David is a marketing expert with over a decade of experience being heavily involved in all aspects of media marketing and creation. He's done everything from booking talent for major motion pictures to music supervision--and nationwide product launches and advertising campaigns. He's also been Podcasting since 2005 and is the author of his latest book "Big Podcast."
It depends on how you define the right audience.
A lot of people would define the right audience as an audience with money. For example, an audience who is ready to spend money with you. I feel the right audience is someone who connects with you, you can help, and then the money is important.
Put your message out and let those people come to you because just like you’re looking for the right audience, the right audience is looking for you.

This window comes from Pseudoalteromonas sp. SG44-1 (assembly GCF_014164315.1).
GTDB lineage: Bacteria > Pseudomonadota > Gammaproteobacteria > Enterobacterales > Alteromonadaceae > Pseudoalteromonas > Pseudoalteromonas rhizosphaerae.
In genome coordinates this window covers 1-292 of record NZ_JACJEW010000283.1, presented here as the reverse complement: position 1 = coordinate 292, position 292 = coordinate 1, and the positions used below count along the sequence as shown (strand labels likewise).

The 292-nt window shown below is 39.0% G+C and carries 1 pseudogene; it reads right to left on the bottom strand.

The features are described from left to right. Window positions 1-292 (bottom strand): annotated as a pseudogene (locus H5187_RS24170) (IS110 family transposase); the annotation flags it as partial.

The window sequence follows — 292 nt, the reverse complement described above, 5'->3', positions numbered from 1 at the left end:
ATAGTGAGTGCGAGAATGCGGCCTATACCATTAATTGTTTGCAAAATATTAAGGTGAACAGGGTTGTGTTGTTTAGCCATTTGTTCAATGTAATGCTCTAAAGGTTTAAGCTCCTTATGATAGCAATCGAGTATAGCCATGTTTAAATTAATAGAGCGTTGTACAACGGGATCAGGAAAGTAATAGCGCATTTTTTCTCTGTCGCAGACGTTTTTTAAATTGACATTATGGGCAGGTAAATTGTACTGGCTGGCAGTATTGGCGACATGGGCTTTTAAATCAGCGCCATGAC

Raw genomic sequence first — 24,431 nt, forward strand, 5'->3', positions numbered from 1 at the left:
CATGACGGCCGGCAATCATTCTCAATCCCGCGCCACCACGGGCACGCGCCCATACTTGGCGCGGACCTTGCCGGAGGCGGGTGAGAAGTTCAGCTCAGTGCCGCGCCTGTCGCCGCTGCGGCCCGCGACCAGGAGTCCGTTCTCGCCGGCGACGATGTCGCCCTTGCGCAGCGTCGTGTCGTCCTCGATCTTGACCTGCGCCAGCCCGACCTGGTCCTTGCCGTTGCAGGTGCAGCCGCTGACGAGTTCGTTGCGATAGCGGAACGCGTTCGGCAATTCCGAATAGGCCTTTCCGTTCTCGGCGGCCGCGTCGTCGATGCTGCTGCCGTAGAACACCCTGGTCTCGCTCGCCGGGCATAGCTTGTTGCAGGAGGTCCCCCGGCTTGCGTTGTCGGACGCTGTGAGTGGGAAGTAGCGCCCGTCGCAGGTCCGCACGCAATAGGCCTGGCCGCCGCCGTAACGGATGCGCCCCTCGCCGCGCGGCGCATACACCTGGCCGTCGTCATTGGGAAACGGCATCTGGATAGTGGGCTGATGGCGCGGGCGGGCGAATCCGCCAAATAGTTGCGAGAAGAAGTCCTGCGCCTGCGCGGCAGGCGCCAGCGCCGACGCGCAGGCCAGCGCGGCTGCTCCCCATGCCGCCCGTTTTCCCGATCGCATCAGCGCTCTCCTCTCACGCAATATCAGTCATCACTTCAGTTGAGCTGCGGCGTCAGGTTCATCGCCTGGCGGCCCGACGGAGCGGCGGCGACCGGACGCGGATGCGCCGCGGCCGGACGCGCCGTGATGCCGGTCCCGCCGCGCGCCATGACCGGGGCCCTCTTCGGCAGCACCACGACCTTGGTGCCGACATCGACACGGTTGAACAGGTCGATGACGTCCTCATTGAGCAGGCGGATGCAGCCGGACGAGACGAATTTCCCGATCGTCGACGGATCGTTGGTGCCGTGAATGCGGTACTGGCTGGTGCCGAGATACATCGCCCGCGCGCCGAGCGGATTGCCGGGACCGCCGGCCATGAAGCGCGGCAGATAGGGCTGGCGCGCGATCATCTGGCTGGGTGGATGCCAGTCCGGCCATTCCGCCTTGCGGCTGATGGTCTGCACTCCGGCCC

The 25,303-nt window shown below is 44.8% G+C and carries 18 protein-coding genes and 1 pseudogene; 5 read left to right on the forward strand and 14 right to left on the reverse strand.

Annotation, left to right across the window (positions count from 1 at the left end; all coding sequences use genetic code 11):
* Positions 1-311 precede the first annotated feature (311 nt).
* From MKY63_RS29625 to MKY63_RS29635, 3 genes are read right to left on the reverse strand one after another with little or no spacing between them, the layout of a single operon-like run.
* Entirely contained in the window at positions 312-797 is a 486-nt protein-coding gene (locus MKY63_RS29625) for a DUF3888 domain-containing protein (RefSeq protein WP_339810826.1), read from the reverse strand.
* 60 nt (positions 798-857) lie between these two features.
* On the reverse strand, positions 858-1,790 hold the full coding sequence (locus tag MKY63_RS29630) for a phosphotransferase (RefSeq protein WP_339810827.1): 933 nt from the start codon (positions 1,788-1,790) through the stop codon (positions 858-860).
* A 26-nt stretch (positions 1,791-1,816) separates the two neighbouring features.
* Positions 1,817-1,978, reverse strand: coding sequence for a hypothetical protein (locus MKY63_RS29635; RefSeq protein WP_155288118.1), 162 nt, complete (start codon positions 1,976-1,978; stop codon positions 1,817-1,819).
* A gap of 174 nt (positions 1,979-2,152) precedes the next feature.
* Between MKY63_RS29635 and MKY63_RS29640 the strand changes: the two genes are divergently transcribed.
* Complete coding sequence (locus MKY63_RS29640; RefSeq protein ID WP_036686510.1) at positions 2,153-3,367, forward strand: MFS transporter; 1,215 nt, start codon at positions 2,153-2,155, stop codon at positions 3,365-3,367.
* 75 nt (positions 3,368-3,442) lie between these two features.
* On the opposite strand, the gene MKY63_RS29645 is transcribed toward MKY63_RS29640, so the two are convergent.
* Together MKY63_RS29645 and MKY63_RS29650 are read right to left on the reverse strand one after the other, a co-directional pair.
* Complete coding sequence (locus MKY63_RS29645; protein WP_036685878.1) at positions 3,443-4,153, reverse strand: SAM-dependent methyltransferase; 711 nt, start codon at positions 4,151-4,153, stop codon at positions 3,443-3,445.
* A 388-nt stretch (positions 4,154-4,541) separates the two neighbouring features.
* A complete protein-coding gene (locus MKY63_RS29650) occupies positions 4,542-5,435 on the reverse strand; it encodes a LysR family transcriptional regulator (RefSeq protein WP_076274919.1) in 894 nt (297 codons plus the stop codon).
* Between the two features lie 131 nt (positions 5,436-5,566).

Podcasting is my preferred method for marketing because if someone is listening to this podcast now–I bet that they’re alone in a car or you’re listening via headphones.
One of the best things you can do to find out what people you’re talking to is through one on one call.
During this call, you’ll get to know what your audience’s wants, dreams, and how you can help them. Then speak to your audience as individuals.
Having the opportunity to play when opportunities come up.
I feel that getting out there, failing fast, making mistakes, and trying to get a little bit better each time.
The best thing I would do is coaching because you don’t need a big list.
You can bring in people with a test call. You can find out more about your market and get clear on where you want to go from there with what you’ll offer next.
I think getting connected from and knowing you’re not alone.
Your friends, people in the meetups, your work colleagues are going to know the opportunities you have. This won’t only help you with your finances but potentially put money into your bank.
It’s a tool.
It’s a way of keeping score but I don’t think it’s everything. I know people over the years have sold their companies for millions of dollars, but feel miserable.
Chris writes personal finance and productivity articles for software companies. He gets fresh ideas through continuously investing in himself and interviewing successful entrepreneurs.